New COVID-19 variant defeats plasma treatment, mABs, may reduce vaccine efficacy

By Reuters Staff JOHANNESBURG (Reuters) - The new COVID-19 variant identified in South Africa can evade the antibodies that attack it in treatments using blood plasma from previously recovered

Biden to hit reset on nation's fight against COVID-19 on his first day as president

By Susan Heavey and Gabriella Borter WASHINGTON (Reuters) - President Joe Biden on Wednesday will immediately reset the nation's response to the COVID-19 crisis when he heads to the Oval Office after

Madrid begins mass testing young people for COVID-19

By Reuters Staff MADRID (Reuters) - Health authorities in Madrid began mass testing hundreds of young people for COVID-19 at universities on Wednesday to detect asymptomatic carriers in one of the

Surgical plating no better than closed reduction for distal radius fractures

By Lisa Rapaport (Reuters Health) - Surgical plating is not superior to closed reduction at improving pain or function in older adults with displaced distal radius fractures, a new study suggests.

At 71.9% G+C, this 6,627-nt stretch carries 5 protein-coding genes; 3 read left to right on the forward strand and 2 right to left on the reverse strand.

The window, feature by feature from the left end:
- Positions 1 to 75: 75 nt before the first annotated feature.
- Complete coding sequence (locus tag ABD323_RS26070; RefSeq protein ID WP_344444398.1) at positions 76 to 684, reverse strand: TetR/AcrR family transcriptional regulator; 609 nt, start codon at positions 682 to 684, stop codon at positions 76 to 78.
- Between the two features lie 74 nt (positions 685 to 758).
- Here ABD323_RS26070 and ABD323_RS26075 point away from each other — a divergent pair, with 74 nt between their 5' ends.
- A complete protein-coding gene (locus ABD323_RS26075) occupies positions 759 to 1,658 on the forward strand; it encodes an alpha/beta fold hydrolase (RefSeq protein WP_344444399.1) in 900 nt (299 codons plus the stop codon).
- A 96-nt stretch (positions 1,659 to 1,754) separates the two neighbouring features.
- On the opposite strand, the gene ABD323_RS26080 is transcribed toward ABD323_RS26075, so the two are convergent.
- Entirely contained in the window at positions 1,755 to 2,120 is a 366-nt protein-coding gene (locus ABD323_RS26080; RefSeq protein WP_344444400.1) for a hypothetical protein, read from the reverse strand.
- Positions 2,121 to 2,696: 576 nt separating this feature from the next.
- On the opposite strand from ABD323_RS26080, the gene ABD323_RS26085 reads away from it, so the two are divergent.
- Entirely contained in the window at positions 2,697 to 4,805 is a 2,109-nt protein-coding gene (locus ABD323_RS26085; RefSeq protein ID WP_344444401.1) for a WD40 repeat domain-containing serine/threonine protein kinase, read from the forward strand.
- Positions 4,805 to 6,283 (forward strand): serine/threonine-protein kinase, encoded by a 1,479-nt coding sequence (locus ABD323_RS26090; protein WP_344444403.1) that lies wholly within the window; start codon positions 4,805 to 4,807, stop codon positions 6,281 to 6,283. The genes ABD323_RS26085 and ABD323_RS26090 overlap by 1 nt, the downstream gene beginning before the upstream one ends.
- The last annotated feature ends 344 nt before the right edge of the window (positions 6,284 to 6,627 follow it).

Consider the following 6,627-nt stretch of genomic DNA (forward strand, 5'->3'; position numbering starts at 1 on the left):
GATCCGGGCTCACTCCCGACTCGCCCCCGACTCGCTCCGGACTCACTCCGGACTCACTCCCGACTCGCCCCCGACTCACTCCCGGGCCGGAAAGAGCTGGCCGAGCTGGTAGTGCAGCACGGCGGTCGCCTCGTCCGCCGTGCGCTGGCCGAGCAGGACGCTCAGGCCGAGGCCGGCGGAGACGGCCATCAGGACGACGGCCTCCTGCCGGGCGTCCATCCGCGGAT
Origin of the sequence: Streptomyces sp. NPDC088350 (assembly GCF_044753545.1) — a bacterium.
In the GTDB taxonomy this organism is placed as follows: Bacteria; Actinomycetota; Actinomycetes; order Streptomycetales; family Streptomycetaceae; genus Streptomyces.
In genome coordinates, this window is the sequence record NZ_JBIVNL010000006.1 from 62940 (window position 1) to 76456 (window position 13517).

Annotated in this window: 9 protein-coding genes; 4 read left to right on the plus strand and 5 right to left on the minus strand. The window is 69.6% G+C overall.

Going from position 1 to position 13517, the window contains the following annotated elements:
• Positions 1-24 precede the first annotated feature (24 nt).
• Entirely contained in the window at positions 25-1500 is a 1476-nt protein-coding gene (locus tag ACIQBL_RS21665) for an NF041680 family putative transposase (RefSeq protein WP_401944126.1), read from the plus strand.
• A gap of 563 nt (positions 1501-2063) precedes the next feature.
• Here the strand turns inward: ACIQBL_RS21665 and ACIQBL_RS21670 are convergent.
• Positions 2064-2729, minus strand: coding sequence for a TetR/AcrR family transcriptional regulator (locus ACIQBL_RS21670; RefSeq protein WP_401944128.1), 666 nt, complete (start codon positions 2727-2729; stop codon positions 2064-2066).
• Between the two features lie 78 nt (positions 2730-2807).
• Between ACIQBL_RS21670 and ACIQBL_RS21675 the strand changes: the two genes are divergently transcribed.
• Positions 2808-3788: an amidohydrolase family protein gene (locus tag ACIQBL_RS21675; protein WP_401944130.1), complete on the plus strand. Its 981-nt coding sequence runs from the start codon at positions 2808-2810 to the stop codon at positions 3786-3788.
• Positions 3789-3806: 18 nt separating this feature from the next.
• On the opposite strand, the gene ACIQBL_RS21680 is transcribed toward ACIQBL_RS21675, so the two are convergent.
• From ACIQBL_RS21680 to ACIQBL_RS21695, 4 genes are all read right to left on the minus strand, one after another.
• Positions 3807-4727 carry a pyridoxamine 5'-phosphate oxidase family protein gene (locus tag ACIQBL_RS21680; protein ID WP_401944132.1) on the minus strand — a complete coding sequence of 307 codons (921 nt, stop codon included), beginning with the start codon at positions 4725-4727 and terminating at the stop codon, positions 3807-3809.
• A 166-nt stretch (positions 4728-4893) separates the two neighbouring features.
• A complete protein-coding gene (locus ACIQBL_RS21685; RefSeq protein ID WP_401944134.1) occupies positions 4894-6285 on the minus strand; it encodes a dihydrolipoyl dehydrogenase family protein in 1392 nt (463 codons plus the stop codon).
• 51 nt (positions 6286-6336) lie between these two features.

Europe's COVID shot party gives way to Pfizer vaccine delay headache

By Reuters Staff ZURICH (Reuters) - Pfizer Inc is facing criticism, and potential legal action, over its surprise move to temporarily delay COVID-19 vaccine shipments to European countries that fear

Merck KGaA, GSK suffer lung cancer drug setback

By Ludwig Burger FRANKFURT (Reuters) - Merck KGaA's drug development programme has suffered a setback with its most important experimental drug, cancer treatment bintrafusp alfa, failing early in its

EXCLUSIVE-WHO plans slew of COVID-19 vaccine approvals for global rollout - document